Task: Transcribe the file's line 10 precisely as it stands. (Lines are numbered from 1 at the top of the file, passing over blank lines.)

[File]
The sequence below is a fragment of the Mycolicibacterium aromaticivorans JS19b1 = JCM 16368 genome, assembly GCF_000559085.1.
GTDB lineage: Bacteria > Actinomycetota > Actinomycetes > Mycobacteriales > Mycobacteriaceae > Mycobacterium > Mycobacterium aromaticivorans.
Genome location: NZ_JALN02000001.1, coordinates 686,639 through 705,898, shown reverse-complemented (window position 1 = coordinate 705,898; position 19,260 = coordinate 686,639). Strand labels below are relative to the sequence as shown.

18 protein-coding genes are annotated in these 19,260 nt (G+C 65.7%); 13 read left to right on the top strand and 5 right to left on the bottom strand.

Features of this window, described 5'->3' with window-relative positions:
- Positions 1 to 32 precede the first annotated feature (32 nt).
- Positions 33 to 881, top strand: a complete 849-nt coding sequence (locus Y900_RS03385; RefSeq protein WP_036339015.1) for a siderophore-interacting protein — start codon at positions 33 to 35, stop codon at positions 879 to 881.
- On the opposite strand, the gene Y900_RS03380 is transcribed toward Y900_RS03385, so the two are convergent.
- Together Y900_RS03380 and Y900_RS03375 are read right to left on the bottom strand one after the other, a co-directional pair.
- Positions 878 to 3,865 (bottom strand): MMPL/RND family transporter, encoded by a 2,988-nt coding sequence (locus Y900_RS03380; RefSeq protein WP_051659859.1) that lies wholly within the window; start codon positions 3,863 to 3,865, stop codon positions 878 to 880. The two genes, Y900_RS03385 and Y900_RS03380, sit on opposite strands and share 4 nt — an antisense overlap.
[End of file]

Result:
- Positions 878 to 3,865 (bottom strand): MMPL/RND family transporter, encoded by a 2,988-nt coding sequence (locus Y900_RS03380; RefSeq protein WP_051659859.1) that lies wholly within the window; start codon positions 3,863 to 3,865, stop codon positions 878 to 880. The two genes, Y900_RS03385 and Y900_RS03380, sit on opposite strands and share 4 nt — an antisense overlap.